Sunday started at 10am with the 1950's boot sale. Stalls were set up in the V arena with everything from second hand clothes and Frank's amazing record stall to bric-a-brac and handmade 1950's style gifts. I loved the handmade card stall and we got a couple for our mum for mother's day. You have to get there early to grab the really good stuff but we were there for 11.30am and there was plenty left. I'd spotted some shoes I fancied at one of the traders on Saturday night but couldn't decide between leopard, cheetah or zebra print for the uppers but after sleeping on it I decided to order some black leather shoes with leopard print uppers to be hand made by Johnson shoes of Essex. 110 for handmade British shoes seemed a good price to me and I can't wait to get them.

Terry Dene was still around and treated himself to a jacket that Frank had for sale as he wandered round the room with his beautiful partner, Countess Lucia Liberati and kindly stopped for a chat. Life is still good for him. We headed back for a quick late breakfast and cuppa but were back at 3pm to see Andy Williams and Some Like It Hot do their own set for a change. I love their stuff and they do a good mix with some different tracks. Lots of Rockabilly which I think is their forte and I liked Bobby Verne's 'Red Hot Car' and Lee Dresser's 'El Camino Real'. They also did a Chuck Berry tribute, 'Roll Over Beethoven'. The room was nicely busy with plenty of dancers who had found some afternoon dancing energy from somewhere. I stayed to listen to Mad Andy Munday playing some tracks for a while. He plays more obscure tracks and I often hear tracks I don't recall hearing before.

We'd booked for Sunday dinner in the site restaurant at 5pm so off we trotted although it didn't seem that long ago we were having breakfast. They do a three meat roast with plenty of veg, potatoes and all the trimmings so we all opted for that with a pudding added for an extra 3. It was perfect although the choice of puddings was narrowed down a little as they ran out of some but we each managed to select something. We headed back to the caravan for another quick change and back out again before we knew it. Janet hadn't made it out on Saturday night as she was just too tired so she was determined to make the most of the last night. Steve was heading home because he had to work on Monday morning so it was just the three of us who took our usual seats in the V arena for Sunday night's offering which I'd promised my sisters would be the best night.

Rockhouse were already belting out some tunes when we arrived and had added their own version of 'Promised Land' as a tribute to Chuck Berry. They also paid a tribute to their friend Dave Hawkins who'd passed away recently. Rockhouse have been around forever and play energetic Rock 'n' Roll and Rockabilly tracks. They set up the Sunday evening nicely with some up-tempo tracks including 'Gonna Type A Letter' and 'Rudy's Rock' for their encore.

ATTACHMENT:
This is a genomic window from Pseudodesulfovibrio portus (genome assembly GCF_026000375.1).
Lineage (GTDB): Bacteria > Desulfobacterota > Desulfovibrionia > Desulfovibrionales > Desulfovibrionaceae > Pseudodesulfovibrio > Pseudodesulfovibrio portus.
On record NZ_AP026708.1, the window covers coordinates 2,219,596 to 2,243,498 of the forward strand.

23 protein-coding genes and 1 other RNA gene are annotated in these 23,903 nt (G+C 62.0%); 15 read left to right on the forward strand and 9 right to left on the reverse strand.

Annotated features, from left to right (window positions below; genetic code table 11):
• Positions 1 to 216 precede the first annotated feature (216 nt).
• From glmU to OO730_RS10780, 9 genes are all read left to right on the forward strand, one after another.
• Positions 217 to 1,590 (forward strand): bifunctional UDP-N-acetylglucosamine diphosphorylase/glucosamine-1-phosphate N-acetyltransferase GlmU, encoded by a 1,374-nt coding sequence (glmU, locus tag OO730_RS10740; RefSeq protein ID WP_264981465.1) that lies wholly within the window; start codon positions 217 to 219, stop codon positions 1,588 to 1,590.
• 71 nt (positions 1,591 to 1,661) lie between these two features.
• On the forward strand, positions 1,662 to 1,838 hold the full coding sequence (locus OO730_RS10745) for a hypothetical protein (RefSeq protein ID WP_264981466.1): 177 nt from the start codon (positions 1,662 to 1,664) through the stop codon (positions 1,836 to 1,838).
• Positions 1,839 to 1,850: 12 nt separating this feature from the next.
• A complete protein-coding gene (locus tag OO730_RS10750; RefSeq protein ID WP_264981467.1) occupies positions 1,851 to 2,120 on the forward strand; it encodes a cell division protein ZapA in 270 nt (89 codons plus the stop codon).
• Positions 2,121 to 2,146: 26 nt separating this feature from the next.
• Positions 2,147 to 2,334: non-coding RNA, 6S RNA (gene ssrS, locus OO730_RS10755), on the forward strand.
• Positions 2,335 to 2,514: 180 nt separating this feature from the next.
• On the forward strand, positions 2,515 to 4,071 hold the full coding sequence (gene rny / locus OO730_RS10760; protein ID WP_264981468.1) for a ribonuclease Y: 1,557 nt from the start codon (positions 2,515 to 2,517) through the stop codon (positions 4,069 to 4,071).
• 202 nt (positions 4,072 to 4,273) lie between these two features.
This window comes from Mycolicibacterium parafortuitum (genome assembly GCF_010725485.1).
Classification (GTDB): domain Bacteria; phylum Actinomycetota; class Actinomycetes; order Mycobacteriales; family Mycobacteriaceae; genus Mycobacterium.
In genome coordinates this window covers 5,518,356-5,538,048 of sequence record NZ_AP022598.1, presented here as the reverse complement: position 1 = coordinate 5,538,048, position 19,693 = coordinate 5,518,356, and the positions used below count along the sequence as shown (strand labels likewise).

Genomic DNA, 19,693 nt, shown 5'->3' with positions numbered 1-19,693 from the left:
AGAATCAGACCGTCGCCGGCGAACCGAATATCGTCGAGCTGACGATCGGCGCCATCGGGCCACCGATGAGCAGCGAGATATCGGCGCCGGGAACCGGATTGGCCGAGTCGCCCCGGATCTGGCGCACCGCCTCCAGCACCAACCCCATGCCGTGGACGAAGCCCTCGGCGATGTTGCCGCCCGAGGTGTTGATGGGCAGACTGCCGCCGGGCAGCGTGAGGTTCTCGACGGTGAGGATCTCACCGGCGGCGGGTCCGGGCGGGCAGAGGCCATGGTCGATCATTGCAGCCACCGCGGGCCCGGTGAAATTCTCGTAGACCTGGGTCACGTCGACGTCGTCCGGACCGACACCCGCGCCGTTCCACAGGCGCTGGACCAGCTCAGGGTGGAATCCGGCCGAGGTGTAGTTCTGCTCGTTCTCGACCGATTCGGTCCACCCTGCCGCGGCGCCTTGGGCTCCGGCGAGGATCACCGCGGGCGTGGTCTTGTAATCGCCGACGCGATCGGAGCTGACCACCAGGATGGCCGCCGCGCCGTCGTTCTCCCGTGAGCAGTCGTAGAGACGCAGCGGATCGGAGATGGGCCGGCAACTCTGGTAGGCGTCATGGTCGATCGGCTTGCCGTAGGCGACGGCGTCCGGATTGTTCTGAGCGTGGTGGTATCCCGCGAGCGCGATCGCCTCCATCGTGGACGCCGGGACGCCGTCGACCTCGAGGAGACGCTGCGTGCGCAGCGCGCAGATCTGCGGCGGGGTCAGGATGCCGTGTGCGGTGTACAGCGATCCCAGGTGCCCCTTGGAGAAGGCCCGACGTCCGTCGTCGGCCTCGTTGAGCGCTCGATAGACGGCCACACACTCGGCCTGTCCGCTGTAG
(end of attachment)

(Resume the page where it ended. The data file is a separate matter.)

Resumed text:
Rockin' Eddie kept the tempo going before it was time for the Rock-A-Toons, who played the best set I'd seen them play. Great fun to watch as well as listen to. I think they're tighter than ever and supplied track after track of classics, such as 'Rip It Up', 'Flatfoot Sam' and 'Sea Cruise' along with 'Hot Dog', the instrumental 'Peter Gunn' and great jiver 'Talk To Me'. A really full on set which was a fine warm-up to one of my all-time favourite live bands, Lucas & The Dynamos who were on next after Wildcat Pete played his last set of the weekend. Lucas & The Dynamos don't play as much these days and it amazes me that they're just so natural together as if they play every day. They exploded into their set with Bill Haley's 'Marie' and 'Goofin' Around'. Jumping around the stage like teenagers they must work-ou tbetween gigs to keep up their fitness levels. They have such an extensive repertoire and they often produce a track I can't remember them doing before. They'd borrowed 'Little Pig' for tonight from The Polecats who'd pinched it from someone else and a stirring version of 'Dixie' which was a theme tune from my early Rockin' days in the 1970's.

11.30pm on Sunday night is usually bedtime for me and I knew Ellen & Janet were tired but thought I should catch the beginning of Greggi G & His Crazy Gang to get a couple of photos then head off to bed. Some people had already drifted off as they had work commitments or maybe it was just plain tiredness setting in. It was after all, coming to a close, but Greggi had other ideas. I was at the stage with my camera when they started and the beat was fantastic. I was sad to be calling it a night after their first couple of tracks which included 'Mr. Big Feet' which I love. I've promised myself I'll catch them at my local Rock 'n' Roll club, the Pitstop near Coventry next time they play. We couldn't even manage a wind down cup of tea when we got back. Straight to sleep and before I knew it morning had broken and it was time to pack up, head back home and back to normality until the next time. It's true to say that the line-up of bands wasn't as good as last year in my opinion and I heard others mention that too. But it was still a terrific weekend and the park and facilities are first class. Thanks Maggie for asking me to cover Shake, Rattle & Roll. It's always hard work but great fun all the same.